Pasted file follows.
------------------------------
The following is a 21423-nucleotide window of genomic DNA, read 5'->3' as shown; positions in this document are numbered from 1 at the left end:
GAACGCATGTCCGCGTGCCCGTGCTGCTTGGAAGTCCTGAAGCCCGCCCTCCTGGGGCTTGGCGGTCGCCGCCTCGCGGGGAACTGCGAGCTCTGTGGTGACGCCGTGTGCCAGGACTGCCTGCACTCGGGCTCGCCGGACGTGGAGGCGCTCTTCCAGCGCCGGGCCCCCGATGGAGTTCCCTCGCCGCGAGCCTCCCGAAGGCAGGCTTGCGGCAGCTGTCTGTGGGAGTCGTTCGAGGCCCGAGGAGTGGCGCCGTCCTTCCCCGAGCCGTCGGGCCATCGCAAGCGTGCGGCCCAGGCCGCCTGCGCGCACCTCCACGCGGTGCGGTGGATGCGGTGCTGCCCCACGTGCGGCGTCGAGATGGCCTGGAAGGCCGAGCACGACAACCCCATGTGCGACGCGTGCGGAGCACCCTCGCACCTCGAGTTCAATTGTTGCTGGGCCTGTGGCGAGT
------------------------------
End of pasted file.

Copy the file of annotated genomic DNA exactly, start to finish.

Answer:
The following is a 21423-nucleotide window of genomic DNA, read 5'->3' as shown; positions in this document are numbered from 1 at the left end:
GAACGCATGTCCGCGTGCCCGTGCTGCTTGGAAGTCCTGAAGCCCGCCCTCCTGGGGCTTGGCGGTCGCCGCCTCGCGGGGAACTGCGAGCTCTGTGGTGACGCCGTGTGCCAGGACTGCCTGCACTCGGGCTCGCCGGACGTGGAGGCGCTCTTCCAGCGCCGGGCCCCCGATGGAGTTCCCTCGCCGCGAGCCTCCCGAAGGCAGGCTTGCGGCAGCTGTCTGTGGGAGTCGTTCGAGGCCCGAGGAGTGGCGCCGTCCTTCCCCGAGCCGTCGGGCCATCGCAAGCGTGCGGCCCAGGCCGCCTGCGCGCACCTCCACGCGGTGCGGTGGATGCGGTGCTGCCCCACGTGCGGCGTCGAGATGGCCTGGAAGGCCGAGCACGACAACCCCATGTGCGACGCGTGCGGAGCACCCTCGCACCTCGAGTTCAATTGTTGCTGGGCCTGTGGCGAGT